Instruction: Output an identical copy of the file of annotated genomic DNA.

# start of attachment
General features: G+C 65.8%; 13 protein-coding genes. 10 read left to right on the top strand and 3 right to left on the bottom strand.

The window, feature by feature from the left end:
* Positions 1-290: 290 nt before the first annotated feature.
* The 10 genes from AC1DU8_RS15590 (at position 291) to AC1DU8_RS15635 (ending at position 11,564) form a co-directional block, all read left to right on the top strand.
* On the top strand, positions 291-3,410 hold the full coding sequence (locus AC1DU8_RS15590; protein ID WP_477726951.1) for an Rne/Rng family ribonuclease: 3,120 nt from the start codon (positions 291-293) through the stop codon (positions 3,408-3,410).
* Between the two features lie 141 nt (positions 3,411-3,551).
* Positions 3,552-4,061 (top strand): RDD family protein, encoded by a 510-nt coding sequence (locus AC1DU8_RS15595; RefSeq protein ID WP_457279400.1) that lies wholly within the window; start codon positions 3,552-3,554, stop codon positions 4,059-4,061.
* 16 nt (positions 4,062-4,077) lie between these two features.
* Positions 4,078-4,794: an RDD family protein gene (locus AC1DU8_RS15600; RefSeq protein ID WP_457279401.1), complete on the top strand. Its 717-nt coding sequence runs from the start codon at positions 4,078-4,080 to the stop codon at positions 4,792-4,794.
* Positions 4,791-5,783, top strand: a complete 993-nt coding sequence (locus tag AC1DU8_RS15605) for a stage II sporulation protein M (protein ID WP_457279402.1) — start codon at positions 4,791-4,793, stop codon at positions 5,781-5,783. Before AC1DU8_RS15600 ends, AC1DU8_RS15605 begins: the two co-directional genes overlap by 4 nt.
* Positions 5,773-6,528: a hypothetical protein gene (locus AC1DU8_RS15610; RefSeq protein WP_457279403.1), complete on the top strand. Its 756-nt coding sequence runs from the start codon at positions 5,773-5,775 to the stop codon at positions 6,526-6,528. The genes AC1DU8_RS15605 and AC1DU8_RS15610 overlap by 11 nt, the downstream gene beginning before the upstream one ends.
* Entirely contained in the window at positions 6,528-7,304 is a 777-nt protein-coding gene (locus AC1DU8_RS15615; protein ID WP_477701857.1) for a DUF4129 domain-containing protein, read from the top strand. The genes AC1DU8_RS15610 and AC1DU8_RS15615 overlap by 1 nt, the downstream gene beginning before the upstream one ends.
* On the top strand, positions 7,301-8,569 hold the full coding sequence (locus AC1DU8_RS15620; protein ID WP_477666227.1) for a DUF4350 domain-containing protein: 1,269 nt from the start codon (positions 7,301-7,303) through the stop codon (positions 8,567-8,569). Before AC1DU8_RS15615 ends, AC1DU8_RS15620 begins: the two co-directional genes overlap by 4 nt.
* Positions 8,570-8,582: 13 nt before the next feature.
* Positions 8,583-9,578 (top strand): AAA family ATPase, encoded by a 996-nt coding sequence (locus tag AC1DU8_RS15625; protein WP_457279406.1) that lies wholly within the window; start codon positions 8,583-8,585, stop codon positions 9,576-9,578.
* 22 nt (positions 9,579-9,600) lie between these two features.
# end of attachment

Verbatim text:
General features: G+C 65.8%; 13 protein-coding genes. 10 read left to right on the top strand and 3 right to left on the bottom strand.

The window, feature by feature from the left end:
* Positions 1-290: 290 nt before the first annotated feature.
* The 10 genes from AC1DU8_RS15590 (at position 291) to AC1DU8_RS15635 (ending at position 11,564) form a co-directional block, all read left to right on the top strand.
* On the top strand, positions 291-3,410 hold the full coding sequence (locus AC1DU8_RS15590; protein ID WP_477726951.1) for an Rne/Rng family ribonuclease: 3,120 nt from the start codon (positions 291-293) through the stop codon (positions 3,408-3,410).
* Between the two features lie 141 nt (positions 3,411-3,551).
* Positions 3,552-4,061 (top strand): RDD family protein, encoded by a 510-nt coding sequence (locus AC1DU8_RS15595; RefSeq protein ID WP_457279400.1) that lies wholly within the window; start codon positions 3,552-3,554, stop codon positions 4,059-4,061.
* 16 nt (positions 4,062-4,077) lie between these two features.
* Positions 4,078-4,794: an RDD family protein gene (locus AC1DU8_RS15600; RefSeq protein ID WP_457279401.1), complete on the top strand. Its 717-nt coding sequence runs from the start codon at positions 4,078-4,080 to the stop codon at positions 4,792-4,794.
* Positions 4,791-5,783, top strand: a complete 993-nt coding sequence (locus tag AC1DU8_RS15605) for a stage II sporulation protein M (protein ID WP_457279402.1) — start codon at positions 4,791-4,793, stop codon at positions 5,781-5,783. Before AC1DU8_RS15600 ends, AC1DU8_RS15605 begins: the two co-directional genes overlap by 4 nt.
* Positions 5,773-6,528: a hypothetical protein gene (locus AC1DU8_RS15610; RefSeq protein WP_457279403.1), complete on the top strand. Its 756-nt coding sequence runs from the start codon at positions 5,773-5,775 to the stop codon at positions 6,526-6,528. The genes AC1DU8_RS15605 and AC1DU8_RS15610 overlap by 11 nt, the downstream gene beginning before the upstream one ends.
* Entirely contained in the window at positions 6,528-7,304 is a 777-nt protein-coding gene (locus AC1DU8_RS15615; protein ID WP_477701857.1) for a DUF4129 domain-containing protein, read from the top strand. The genes AC1DU8_RS15610 and AC1DU8_RS15615 overlap by 1 nt, the downstream gene beginning before the upstream one ends.
* On the top strand, positions 7,301-8,569 hold the full coding sequence (locus AC1DU8_RS15620; protein ID WP_477666227.1) for a DUF4350 domain-containing protein: 1,269 nt from the start codon (positions 7,301-7,303) through the stop codon (positions 8,567-8,569). Before AC1DU8_RS15615 ends, AC1DU8_RS15620 begins: the two co-directional genes overlap by 4 nt.
* Positions 8,570-8,582: 13 nt before the next feature.
* Positions 8,583-9,578 (top strand): AAA family ATPase, encoded by a 996-nt coding sequence (locus tag AC1DU8_RS15625; protein WP_457279406.1) that lies wholly within the window; start codon positions 8,583-8,585, stop codon positions 9,576-9,578.
* 22 nt (positions 9,579-9,600) lie between these two features.